by Robert K. Peters, Ph.D. - National Weather Service Cooperating Observer
The Month of January 2018 was colder and drier than normal. The thirty-day outlook for January 2018, issued on December 21, 2017, had called for above normal temperatures and below normal precipitation. When revised on December 31,2017, it called for below normal temperatures and below normal precipitation.
January began very cold, continuing a pattern which commenced on December 23. There was a 66-hour period of sub-freezing temperatures between 4 p.m. on December 31 and 10 a.m. on January 3. During the first five days of the month, temperatures averaged between 15 and 23 degrees below normal, with a record low maximum temperature set on January 2. A series of Arctic cold fronts came into the region, propelled by meridional upper air high pressure over the Western United States, and upper air low pressure over the Eastern states. The atmosphere was very dry, and there was very little to no precipitation with any of the fronts.
Temperatures rose to near to slightly above normal levels beginning on the 6th. An upper air disturbance crossed on the 7th, bringing widespread rain and a few thunderstorms to the region. Rainfall amounts averaged around three/fourths of an inch, with 1.53 inches in Texarkana the heaviest reported. A weak cold front on the 8th lowered temperatures only slightly, with weak upper air high pressure keeping readings near seasonal normals through the 11th.
Another Arctic air mass entered the region on the afternoon of the 11th, again lowering temperatures well below normal. Rain and thunderstorms accompanied the front, with amounts running from around one-tenth inch over the western counties to an inch or more within 75 miles of the Louisiana border. The heaviest rain was 2.02 inches at Kilgore.
Temperatures warmed to near normal on the 15th before the arrival of another Arctic front. It was accompanied by widespread wintry precipitation, with between one and three inches of snow throughout the central and southern counties. Liquid yields were around one-fourth inch, with Chandler receiving the highest at 0.41 inch. The heaviest snowfall was 3.4 inches at Hughes Springs.
The precipitation began as rain on the evening of the 15th, changed for a few hours to a freezing rain/sleet mix, and then to all snow. The snow ended from the west on the morning of the 16th. There was considerable snow cover and ice glaze on travel surfaces, with most schools closed on the 16th, and some on the 17th before complete melting occurred.
Temperatures warmed rapidly from the afternoon of the 18th through the 21st. With readings about 20 degrees above normal on the latter date. That evening, a cold front combined with an upper air disturbance to produce widespread showers and some severe thunderstorms. A cluster of strong thunderstorms moved northeastward from Navarro County into Southwest Arkansas north of Texarkana on the evening of the 21st. Two tornadoes caused minor damage northwest of Texarkana. A severe thunderstorm caused wind damage to a house and an apartment building in Winnsboro.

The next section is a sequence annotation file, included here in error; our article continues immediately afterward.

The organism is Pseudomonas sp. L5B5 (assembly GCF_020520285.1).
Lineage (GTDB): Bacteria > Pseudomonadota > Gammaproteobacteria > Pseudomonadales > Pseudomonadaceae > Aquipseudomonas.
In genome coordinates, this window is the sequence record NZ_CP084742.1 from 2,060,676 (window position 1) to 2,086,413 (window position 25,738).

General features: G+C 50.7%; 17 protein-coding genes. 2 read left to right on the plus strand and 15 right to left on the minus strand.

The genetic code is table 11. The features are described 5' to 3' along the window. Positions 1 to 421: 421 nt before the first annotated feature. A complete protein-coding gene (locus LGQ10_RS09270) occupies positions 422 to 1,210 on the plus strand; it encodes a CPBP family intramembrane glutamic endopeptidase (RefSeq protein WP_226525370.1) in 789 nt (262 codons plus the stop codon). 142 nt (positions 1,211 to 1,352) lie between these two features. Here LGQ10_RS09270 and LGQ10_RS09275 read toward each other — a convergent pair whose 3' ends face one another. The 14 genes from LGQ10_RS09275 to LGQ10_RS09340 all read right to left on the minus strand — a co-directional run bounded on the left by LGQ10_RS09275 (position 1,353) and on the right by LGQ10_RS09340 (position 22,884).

Rainfall amounts ranged from one-tenth of an inch to more than two inches, with the heavier amounts to the west and east of Tyler. Arthur City, near Red River, received the heaviest rainfall at 2.46 inches. The Pacific cold front lowered temperatures to slightly below seasonal normal levels between the 22nd and 25th. Temperatures warmed above normal on the 26th and 27th ahead of a Pacific cold front. Light showers occurred on the 27th ahead of the front, with amounts mostly under one-fourth inch over the central counties. A few locations along Red River received more than one-half inch, and around an inch fell over the southern counties. Rockland received the largest amount with 1.36 inches.
Torrential rains in excess of five inches fell over Southeast Texas and Southwest Louisiana. The front lowered temperatures back to normal levels on the 30th, before readings warmed again to end the month. Compared with January 2017, the month was 9.7 deg. Colder, and 5.15 inches drier.
The reporting period for temperatures, precipitation, and phenomenon on each day is for the twenty-four hours ending at midnight hours GMT--6 p.m. CST and 7 p.m. CDT. All times are given using the twenty-four hour clock, and are expressed in Greenwich Mean Time. Effective April 1, 2012, the term "day" in the Records and Summary section refers to the clock day beginning at 0000 GMT, and ending at 2359 GMT. Observations are from NWS Station 41/9207/4 in Tyler, Texas. The term "normal" refers to averages from the standard climatic period 1981-2010.
MX MN OBS PCPN REMARKS
January 2018, RECORDS AND SUMMARY: